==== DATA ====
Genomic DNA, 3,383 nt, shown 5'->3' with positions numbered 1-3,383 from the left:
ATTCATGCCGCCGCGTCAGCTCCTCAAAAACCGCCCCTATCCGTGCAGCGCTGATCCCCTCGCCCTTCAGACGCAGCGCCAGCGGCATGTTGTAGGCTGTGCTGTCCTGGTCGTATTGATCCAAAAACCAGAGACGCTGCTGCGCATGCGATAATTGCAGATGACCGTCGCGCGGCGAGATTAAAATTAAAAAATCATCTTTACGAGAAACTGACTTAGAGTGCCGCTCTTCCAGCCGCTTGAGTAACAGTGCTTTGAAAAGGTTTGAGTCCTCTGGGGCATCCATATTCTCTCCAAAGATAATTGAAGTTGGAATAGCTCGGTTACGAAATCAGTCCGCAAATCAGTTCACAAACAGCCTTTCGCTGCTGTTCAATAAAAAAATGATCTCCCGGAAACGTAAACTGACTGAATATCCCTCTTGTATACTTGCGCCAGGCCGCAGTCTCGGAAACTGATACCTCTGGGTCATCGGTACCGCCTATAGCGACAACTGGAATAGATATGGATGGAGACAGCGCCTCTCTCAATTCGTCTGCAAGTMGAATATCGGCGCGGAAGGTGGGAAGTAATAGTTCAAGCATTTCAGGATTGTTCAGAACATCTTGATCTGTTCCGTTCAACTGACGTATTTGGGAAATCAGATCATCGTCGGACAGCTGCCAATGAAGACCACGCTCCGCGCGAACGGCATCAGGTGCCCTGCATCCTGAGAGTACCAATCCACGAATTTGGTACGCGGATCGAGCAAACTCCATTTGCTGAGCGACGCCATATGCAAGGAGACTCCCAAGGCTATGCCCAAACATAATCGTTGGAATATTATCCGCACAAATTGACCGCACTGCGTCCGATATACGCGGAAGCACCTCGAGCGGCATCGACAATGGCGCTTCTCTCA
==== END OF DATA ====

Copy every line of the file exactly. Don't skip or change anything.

Genomic DNA, 3,383 nt, shown 5'->3' with positions numbered 1-3,383 from the left:
ATTCATGCCGCCGCGTCAGCTCCTCAAAAACCGCCCCTATCCGTGCAGCGCTGATCCCCTCGCCCTTCAGACGCAGCGCCAGCGGCATGTTGTAGGCTGTGCTGTCCTGGTCGTATTGATCCAAAAACCAGAGACGCTGCTGCGCATGCGATAATTGCAGATGACCGTCGCGCGGCGAGATTAAAATTAAAAAATCATCTTTACGAGAAACTGACTTAGAGTGCCGCTCTTCCAGCCGCTTGAGTAACAGTGCTTTGAAAAGGTTTGAGTCCTCTGGGGCATCCATATTCTCTCCAAAGATAATTGAAGTTGGAATAGCTCGGTTACGAAATCAGTCCGCAAATCAGTTCACAAACAGCCTTTCGCTGCTGTTCAATAAAAAAATGATCTCCCGGAAACGTAAACTGACTGAATATCCCTCTTGTATACTTGCGCCAGGCCGCAGTCTCGGAAACTGATACCTCTGGGTCATCGGTACCGCCTATAGCGACAACTGGAATAGATATGGATGGAGACAGCGCCTCTCTCAATTCGTCTGCAAGTMGAATATCGGCGCGGAAGGTGGGAAGTAATAGTTCAAGCATTTCAGGATTGTTCAGAACATCTTGATCTGTTCCGTTCAACTGACGTATTTGGGAAATCAGATCATCGTCGGACAGCTGCCAATGAAGACCACGCTCCGCGCGAACGGCATCAGGTGCCCTGCATCCTGAGAGTACCAATCCACGAATTTGGTACGCGGATCGAGCAAACTCCATTTGCTGAGCGACGCCATATGCAAGGAGACTCCCAAGGCTATGCCCAAACATAATCGTTGGAATATTATCCGCACAAATTGACCGCACTGCGTCCGATATACGCGGAAGCACCTCGAGCGGCATCGACAATGGCGCTTCTCTCA